BY MRS. ALFRED GATTY (ADAPTED) The Master of the Harvest walked by the side of his cornfields in the springtime. A frown was on his face, for there had been no rain for several weeks, and the earth was hard from the parching of the east wind... Read more of The Master Of The Harvest at Children Stories.caInformational Site Network Informational

The Sea Gull


Source: Welsh Folk-lore

It is believed that when sea gulls leave the sea for the mountains it is
a sign of stormy weather.

A few years ago I was walking from Corwen to Gwyddelwern, and I overtook
an aged man, and we entered into conversation. Noticing the sea gulls
hovering about, I said, there is going to be a storm. The answer of my
old companion was, yes, for the sea gull says before starting from the
sea shore:--

Drychin, drychin,
Awn i'r eithin;

and then when the storm is over, they say one to the other, before they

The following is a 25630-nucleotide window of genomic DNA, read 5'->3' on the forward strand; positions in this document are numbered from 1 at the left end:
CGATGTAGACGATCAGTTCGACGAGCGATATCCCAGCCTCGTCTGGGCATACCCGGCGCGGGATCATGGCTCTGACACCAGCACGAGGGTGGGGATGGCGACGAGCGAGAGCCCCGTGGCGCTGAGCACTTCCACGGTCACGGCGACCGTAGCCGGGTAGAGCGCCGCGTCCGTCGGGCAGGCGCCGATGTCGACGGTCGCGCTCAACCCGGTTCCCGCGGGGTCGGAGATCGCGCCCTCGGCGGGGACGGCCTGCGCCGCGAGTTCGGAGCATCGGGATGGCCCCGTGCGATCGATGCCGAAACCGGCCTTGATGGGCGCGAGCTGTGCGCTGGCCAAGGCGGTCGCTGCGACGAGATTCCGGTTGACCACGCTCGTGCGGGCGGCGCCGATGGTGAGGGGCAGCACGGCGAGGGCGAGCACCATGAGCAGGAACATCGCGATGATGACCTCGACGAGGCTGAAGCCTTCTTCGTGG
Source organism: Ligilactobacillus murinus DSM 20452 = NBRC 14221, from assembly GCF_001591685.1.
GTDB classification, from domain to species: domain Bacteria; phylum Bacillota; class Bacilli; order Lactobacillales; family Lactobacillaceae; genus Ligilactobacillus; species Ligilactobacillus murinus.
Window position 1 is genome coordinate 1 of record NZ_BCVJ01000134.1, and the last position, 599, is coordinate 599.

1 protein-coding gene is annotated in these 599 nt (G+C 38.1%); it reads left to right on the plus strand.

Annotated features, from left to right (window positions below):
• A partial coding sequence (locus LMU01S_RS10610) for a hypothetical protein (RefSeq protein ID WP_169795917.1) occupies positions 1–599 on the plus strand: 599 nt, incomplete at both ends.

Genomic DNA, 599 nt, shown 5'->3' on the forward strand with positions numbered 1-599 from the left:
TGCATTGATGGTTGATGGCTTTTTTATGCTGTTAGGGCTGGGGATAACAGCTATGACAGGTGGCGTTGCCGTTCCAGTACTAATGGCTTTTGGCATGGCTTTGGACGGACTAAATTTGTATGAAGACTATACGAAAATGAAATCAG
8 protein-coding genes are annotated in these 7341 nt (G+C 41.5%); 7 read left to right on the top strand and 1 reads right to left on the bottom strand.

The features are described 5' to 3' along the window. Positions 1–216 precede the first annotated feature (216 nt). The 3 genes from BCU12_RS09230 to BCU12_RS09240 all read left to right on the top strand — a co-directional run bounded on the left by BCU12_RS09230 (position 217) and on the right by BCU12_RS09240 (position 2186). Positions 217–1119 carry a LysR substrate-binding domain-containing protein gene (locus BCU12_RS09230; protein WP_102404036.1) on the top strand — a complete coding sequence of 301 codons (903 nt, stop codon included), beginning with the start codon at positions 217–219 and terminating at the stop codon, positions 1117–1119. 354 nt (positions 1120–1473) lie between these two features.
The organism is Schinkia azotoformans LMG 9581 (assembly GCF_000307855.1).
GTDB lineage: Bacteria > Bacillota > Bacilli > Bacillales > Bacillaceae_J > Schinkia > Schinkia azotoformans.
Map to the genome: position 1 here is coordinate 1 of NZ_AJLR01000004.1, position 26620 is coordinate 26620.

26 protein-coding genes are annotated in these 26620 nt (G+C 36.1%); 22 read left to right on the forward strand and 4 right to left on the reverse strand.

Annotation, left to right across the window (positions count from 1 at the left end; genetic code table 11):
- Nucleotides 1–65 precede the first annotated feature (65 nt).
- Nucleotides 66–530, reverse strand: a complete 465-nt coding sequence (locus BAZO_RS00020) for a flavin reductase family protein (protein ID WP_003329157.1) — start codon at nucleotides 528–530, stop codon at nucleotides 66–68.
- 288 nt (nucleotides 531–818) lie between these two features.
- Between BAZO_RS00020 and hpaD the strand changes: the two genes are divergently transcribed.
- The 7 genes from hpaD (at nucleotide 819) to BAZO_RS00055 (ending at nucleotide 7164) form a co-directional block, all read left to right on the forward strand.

take their flight back again to the sea:--

Hindda, hindda,
Awn i'r morfa.

which first couplet may be translated:--

Foul weather, foul weather,
Let's go to the heather;

and then the two last lines may be rendered:--

The storm is no more,
Let's go to the shore.

This was the only occasion when I heard the above stanza, and I have
spoken to many aged Welshmen, and they had not heard the words, but every
one to whom I spoke believed that the sea gulls seen at a distance from
the sea was a sign of foul weather.

Next: The Swallow

Previous: Robin Redbreast

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